Northern Renaissance Instruments

6 Needham Avenue, Chorlton-cum-Hardy, Manchester M21 8AA, U.K., Yv

Phone & Fax. +44 (0) 161 881 8134 ; proprietor: Dr. Ephraim Segerman [USA]

e-mail: ; on internet:


Historical perspective

The medieval fiddle was probably the most popular stringed instrument in Europe from when it started to be bowed in the 11th century to the middle of the 15th century, when growth in popularity of the lute overtook it. The loss of dominance then triggered many innovations that competed with the original fiddles. One increased the height of the bridge so that when the top was curved, one could play each of the strings individually (without the bow touching any other string), and thus it could take a part in playing polyphonic music (as the lute was then doing). Another innovation was to extend the flat fingerboard to cover much of the body, using it as a soundboard on which a low flat bridge could be placed (to play in the old style), while at the end of the fingerboard there was a step down to a curved second soundboard on which could be placed a high curved-top bridge (to play in the new style).

Another multipurpose instrument (called a 'vihuela'), invented then in Spain, was a combined lute and old-style fiddle. It had 11 strings in 5-course lute tuning, tied to a standard low lute bridge glued to the flat soundboard. Its body shape was that of an oval fiddle, but with a cut-out on each side at the waist, and it was constructed of thin pieces of wood glued together, like a lute was. The bodies and necks of previous fiddles were carved and scooped from a single solid piece of wood. Around 1500, two new families of instruments for playing part music were developed in Italy from the vihuela: The viols (with 5 or 6 strings tuned in 4ths and a 3rd) included the original size as a treble, double its size as a bass and intermediate sizes as an alto and tenor, and the Renaissance fiddles (with 3 or 4 strings tuned in 5ths) with the original size as bass, half the original size as treble and intermediate sizes as an alto and tenor. After the Renaissance fiddles appeared, they mostly replaced previous fiddles (two examples of late surviving medieval fiddles were found in Henry VIII's ship the Mary Rose). The rebec continued as a soloistic fiddle.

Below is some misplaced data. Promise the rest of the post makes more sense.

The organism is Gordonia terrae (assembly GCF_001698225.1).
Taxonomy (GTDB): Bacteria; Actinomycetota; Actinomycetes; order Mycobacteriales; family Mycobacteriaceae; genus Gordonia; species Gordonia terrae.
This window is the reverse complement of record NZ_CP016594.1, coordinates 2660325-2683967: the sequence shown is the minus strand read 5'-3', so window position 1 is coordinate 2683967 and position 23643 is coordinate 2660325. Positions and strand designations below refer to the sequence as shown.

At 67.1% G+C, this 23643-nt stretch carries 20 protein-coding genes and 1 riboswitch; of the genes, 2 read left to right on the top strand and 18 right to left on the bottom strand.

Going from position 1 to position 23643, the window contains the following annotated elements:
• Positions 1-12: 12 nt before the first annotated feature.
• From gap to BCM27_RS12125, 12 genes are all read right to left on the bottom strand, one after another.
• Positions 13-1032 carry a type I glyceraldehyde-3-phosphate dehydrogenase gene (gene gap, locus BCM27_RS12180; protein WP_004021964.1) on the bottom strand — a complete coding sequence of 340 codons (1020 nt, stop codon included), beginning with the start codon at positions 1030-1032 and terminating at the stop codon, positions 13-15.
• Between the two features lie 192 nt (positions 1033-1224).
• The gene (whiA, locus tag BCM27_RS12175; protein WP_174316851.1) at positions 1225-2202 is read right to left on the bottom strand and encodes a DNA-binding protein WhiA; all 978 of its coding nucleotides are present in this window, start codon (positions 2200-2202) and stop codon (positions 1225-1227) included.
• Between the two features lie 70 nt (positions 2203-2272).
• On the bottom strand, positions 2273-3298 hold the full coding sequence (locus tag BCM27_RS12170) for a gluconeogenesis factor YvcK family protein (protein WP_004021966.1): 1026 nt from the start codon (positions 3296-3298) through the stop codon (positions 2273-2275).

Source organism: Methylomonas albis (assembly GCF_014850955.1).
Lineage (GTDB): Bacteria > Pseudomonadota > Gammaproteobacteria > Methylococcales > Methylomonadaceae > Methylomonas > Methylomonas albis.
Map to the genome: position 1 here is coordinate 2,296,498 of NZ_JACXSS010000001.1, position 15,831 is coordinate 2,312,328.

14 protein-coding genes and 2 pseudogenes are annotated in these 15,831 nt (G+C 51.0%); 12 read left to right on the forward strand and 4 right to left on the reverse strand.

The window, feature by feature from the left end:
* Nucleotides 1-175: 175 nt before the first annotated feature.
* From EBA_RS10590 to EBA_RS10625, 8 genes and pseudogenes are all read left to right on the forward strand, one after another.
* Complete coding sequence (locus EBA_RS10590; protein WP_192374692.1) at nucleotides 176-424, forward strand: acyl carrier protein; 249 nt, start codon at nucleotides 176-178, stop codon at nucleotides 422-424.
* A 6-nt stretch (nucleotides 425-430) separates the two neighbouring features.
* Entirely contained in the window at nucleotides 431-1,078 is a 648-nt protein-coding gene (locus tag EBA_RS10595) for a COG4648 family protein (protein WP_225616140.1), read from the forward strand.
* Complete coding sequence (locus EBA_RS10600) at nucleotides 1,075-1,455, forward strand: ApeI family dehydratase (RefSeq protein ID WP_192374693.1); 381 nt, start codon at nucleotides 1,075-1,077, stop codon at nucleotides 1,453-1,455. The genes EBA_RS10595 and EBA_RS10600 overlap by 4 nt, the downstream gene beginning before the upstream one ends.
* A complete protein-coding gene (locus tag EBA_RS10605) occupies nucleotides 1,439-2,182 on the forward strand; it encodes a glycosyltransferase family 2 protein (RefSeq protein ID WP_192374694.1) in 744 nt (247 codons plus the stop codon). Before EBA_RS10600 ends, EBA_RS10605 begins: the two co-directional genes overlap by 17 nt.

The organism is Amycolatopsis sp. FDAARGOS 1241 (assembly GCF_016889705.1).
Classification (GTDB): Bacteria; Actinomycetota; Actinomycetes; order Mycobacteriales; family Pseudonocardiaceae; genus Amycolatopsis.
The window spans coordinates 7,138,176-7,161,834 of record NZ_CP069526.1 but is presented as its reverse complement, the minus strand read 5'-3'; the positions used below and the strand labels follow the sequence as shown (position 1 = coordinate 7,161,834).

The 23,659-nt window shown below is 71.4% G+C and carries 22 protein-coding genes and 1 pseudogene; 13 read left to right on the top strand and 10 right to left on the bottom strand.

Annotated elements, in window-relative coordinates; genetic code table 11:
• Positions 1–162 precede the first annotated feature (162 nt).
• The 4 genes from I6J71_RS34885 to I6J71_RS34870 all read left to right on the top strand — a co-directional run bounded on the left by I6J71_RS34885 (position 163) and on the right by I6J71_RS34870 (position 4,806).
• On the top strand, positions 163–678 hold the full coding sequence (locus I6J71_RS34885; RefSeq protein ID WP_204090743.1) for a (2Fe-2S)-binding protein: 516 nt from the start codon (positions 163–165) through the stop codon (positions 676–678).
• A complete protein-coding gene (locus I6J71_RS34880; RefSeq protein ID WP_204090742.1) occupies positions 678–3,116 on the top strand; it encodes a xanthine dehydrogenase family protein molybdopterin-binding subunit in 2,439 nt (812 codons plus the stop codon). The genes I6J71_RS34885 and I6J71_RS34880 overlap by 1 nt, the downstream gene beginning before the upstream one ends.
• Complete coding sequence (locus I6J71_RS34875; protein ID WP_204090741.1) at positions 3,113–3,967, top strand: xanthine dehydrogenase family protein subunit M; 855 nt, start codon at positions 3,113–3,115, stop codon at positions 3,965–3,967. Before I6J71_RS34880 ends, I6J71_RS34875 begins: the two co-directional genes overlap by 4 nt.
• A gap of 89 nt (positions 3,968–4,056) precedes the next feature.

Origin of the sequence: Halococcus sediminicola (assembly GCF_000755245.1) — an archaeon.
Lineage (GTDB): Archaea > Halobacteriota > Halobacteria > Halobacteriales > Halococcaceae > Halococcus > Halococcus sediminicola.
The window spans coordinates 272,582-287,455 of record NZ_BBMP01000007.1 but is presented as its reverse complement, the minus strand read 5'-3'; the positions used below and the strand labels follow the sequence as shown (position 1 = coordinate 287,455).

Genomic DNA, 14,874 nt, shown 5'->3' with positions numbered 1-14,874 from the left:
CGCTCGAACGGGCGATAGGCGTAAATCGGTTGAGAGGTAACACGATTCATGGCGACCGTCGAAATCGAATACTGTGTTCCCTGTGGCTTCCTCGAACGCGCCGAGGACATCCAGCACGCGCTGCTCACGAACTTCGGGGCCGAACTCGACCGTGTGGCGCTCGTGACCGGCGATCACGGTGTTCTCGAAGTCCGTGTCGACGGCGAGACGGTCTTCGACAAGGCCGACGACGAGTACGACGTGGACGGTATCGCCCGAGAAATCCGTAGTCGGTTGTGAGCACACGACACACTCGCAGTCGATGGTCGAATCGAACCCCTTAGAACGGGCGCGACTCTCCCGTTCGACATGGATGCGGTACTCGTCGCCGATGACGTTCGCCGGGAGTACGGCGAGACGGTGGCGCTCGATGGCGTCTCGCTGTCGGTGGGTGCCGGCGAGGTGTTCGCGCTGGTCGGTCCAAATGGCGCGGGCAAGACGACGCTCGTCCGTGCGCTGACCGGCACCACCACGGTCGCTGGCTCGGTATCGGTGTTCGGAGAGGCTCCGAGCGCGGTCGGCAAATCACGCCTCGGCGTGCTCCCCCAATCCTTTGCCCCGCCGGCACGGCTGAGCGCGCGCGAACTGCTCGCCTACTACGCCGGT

So when we discuss the medieval fiddle, we need to distinguish between the low-bridged instruments used from the 11th to early in the 16th century and the various modified versions used in the second half of the 15th century. And with the earlier type, we should distinguish between those with bodies not much wider than their bridges, such as the rebecs, where the end strings could be bowed individually and more incisively, and which had a more shrill sound, and the others. We will here be concerned only with the others.

Modern approaches to the medieval fiddle

Most modern musicians expect that the medieval fiddle was a single-line melodic instrument like a violin. A 5-string fiddle is often chosen because that number of strings appears most in the pictures, but 4-string fiddles were (and are) also popular. The tuning that appears obvious for a 5-string fiddle is that of a combined violin and viola, c,g,d',a',e". If the fiddle has only 4 strings, the viola choice (with the highest string omitted) is usually made. The low c is considered particularly useful since the

tenor part in the attractive polyphonic music, that often moves very slowly compared to the others in the music (and so appears to have a more instrumental character), can go that low. This tuning is easily achieved using more modern strings, but is very unlikely when using the low- and high-twist gut strings available in medieval times. Some other modern musicians opt for a tuning in alternating 4ths and 5ths such as d,g,d',g',d" or d,a,d',a',d" on a 5-string fiddle, with either the highest or lowest string omitted on a 4-string one. These tunings are possible with the strings available then, but the evidence on medieval tunings does not include them. We have made many sets of strings for customers using these popular modern tunings.

Historical reconstructions of military, craft or musical events are common and important in the tourism and entertainment industries. The audience wants to believe that what is offered is historically accurate, and would only be disappointed if presented with obvious anachronisms or blatant incompetence in the performance. In these circumstances, performers need to know little more about historical details than the average audience member, so delving deeply into the historical evidence is not necessary. If questioned on the historical accuracy of details of what they are doing, the standard response is that what is being offered is as accurate as can be managed practically, but whatever the details, much care is taken to get the spirit historically right. At best, that spirit is an interpretation of what the historical scholars have concluded, while at worst, it is an enactment of the popular stereotypes of what it was.